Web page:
Bath is a city made of limestone. Everywhere you look buildings of beautifully carved stone line the streets.
Bath is an historically wealthy city in the United Kingdom. The thermal springs below ensured the city’s notability and prosperity over time. That in turn has led an assortment of grandiose architecture and adorned vistas.
We visited in winter. The sky was overcast and the sun lacking. On the positive side, the tourist numbers were low and we could spend the entire day wandering without overheating.
The United Kingdom does not have many built-upon bridges but Bath is home to one. Pulteney Bridge is a bridge lined with shops. Walking across you would be forgiven for not realising the bridge existed. The shops continue unbroken with only their relative high giving away the shift from land to water back to land.
Everywhere is carved stone. Older streets have their names carved in stone. Modern signage has been added but the original names remain.
Below Street Housing
I most strongly associate below street level housing with Edinburgh. Another city built on hills and steep inclines.
We stayed along the river and our walk into the centre was along with river.
Not all of Bath is a held back in the past. Walk a little of the tourist routes and the city inhabited by the local population appears. Modern, sometimes grimy, lived in buildings and locations that help ground the place in reality.
The shorter days of the United Kingdom winter are always a shock. At 4:30pm the sun is gone and we have to fight the desire to retreat back to our hotel for the night.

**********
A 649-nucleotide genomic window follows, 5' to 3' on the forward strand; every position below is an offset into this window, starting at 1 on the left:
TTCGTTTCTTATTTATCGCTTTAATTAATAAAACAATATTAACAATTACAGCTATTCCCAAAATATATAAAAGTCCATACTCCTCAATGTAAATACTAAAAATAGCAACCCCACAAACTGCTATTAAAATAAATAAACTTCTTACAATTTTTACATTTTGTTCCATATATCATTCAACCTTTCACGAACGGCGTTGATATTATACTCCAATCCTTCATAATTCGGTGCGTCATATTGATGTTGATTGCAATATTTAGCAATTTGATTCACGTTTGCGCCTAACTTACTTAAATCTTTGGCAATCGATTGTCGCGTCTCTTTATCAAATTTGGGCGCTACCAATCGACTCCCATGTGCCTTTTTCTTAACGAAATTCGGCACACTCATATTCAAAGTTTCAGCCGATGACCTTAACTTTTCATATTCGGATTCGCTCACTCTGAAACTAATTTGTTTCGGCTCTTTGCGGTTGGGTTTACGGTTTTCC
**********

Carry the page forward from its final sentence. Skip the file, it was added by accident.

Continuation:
Despite the battle with the limited hours of sun, we made the most of our few days in Bath.
We treated ourselves to a dip in the thermal springs and visited the various museums.
Big Belly Bins
I noticed a few of the bins around the town had built in solar compactors. Reasonably normal looking bins, that claimed to include solar powered compactors to crush down any rubbish thrown away. Sadly, I did not get to see or hear them in action. I wonder if they are loud and how effective they are.
We stayed in the Travelodge near the train station. This was our first Travelodge and it made a good impression.
On the walk from the hotel into town, I noticed ventilation pipes on top of a church primary school had wonderfully decorations. Each different and an extra detail that helped make the building feel less utilitarian.
Our walk along the river into the town also passed by a large water barrier. While not pretty, it is impressive and I would love to have seen it change position.
It is easy to overlook your own country. Everywhere else feels more worthy, more exotic, and less predictable. But these are assumptions and prejudices that do not hold up to reason. On visiting more the United Kingdom, I have come to realise many of the cities and locations I know more by stereotyped reputation than fact, are actually fun destinations.
Our travels are not adventurous. We are picking easy towns and cities to visit based on their train lines and general proximity to each other. Our visits to Manchester and Liverpool made sense; they are right next to each other. The same with our Scottish destinations. Little clusters of places where we can spend a night or two and then move on.
Last week we booked our flights for Christmas and again need to think about where to visit beforehand. We have a few days to play with. London is again a possibility – the city calls out to us. But we should also see somewhere new, somewhere unexpected, somewhere without expectations.